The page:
A bit challenging problem on complex numbers


If \omega and \omega^{2} satisfy the equation

\frac{1}{a+x}+\frac{1}{b+x}+\frac{1}{c+x}+\frac{1}{d+x} = \frac{2}{x}

then find the value of \frac{1}{a+1} + \frac{1}{b+1} + \frac{1}{c+1} + \frac{1}{d+1}.


We can write the given equation as

\sum {x(b+x)(c+x)(d+x)}=2(a+x)(b+x)(c+x)(d+x)

\Longrightarrow \sum {x(x^{3}+(b+c+d)x^{2}+(bc+cd+bd)x+bcd)}

= 2{(x^{4}+(a+b+c+d))x^{3}+(ab+ac+ad+bc+bd+cd)x^{2}+(abc+abd+acd+bcd)x+abcd)}

\Longrightarrow 2x^{4}+(a+b+c+d)x^{3}+0x^{2}-(abc+abd+acd+bcd)x-2abcd=0

This is a fourth degree equation whose two roots are \omega, \omega^{2}. Let \alpha, \beta be the other two roots. Then,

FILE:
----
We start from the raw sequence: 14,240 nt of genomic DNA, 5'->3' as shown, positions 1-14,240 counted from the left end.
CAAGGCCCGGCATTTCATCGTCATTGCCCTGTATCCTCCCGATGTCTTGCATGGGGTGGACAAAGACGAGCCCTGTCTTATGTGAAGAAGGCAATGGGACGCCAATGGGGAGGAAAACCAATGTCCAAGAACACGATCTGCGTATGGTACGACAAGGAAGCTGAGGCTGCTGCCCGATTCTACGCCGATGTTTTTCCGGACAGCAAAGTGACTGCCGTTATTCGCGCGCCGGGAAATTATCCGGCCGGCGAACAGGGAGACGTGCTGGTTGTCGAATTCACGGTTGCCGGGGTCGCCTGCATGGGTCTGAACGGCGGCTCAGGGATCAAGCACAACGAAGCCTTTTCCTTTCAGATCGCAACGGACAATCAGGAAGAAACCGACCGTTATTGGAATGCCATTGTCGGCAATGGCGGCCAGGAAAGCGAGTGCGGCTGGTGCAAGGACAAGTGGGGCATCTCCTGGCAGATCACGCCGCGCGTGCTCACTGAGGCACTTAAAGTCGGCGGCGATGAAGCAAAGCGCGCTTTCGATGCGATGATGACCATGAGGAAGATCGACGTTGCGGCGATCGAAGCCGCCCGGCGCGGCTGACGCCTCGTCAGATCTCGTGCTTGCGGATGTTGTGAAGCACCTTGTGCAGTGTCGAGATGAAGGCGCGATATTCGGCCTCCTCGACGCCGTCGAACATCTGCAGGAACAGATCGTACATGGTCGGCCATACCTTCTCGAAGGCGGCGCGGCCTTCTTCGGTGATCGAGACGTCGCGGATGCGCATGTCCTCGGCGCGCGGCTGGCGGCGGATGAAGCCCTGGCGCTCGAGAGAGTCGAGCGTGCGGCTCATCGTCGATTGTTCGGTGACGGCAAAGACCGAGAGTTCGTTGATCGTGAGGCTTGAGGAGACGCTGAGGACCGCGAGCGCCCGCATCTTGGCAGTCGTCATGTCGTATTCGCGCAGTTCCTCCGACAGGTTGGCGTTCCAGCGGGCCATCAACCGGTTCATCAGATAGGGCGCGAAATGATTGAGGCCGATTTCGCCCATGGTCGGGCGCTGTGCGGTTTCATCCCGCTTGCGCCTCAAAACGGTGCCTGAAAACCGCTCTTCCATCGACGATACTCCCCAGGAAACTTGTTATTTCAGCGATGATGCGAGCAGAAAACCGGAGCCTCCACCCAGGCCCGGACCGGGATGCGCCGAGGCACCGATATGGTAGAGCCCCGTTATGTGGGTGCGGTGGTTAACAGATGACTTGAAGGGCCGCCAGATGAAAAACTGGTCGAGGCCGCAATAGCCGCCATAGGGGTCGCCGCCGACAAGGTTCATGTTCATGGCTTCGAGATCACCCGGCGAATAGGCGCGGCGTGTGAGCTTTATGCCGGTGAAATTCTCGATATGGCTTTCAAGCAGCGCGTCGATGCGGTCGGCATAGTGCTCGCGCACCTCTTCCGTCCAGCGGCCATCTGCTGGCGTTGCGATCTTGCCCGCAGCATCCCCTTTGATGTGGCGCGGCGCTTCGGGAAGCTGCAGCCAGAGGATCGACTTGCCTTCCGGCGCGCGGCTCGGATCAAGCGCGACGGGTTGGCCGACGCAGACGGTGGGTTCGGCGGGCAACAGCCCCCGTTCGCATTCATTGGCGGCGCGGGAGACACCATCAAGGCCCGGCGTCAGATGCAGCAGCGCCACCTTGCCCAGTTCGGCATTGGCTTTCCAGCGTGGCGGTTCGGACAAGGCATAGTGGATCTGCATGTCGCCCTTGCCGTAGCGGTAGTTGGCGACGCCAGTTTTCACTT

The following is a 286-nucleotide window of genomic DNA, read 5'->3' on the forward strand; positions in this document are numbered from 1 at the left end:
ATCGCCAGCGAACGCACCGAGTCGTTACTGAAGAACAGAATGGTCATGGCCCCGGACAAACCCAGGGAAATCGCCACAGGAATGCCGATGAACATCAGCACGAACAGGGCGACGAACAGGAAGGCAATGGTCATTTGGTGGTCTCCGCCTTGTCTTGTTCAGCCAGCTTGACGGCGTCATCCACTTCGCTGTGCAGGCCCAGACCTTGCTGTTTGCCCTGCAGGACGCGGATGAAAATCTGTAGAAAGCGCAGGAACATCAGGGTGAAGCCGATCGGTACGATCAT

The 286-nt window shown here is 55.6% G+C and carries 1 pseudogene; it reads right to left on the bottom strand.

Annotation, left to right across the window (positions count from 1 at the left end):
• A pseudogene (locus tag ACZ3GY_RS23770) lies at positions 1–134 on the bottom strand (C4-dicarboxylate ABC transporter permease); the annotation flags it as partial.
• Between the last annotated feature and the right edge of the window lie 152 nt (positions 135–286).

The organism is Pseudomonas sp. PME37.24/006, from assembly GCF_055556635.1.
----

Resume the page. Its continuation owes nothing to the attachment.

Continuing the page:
(\alpha + \beta)(\omega + \omega^{2}) + \alpha \beta + \omega . \omega^{2} = 0 (sum of the products taken two at a time)

\Longrightarrow (\alpha + \beta)(-1)+\alpha \beta +1 =0

\Longrightarrow (1 - \alpha)(1 - \beta) = 0

\alpha = 1 or \beta = 1

Hence, we get \frac{1}{a+1} + \frac{1}{b+1} + \frac{1}{c+1} + \frac{1}{d+1}=1.

Note that in deriving the fourth degree equation we used a basic technique of expansion or multiplication of several binomials.

More later,

Nalin Pithwa

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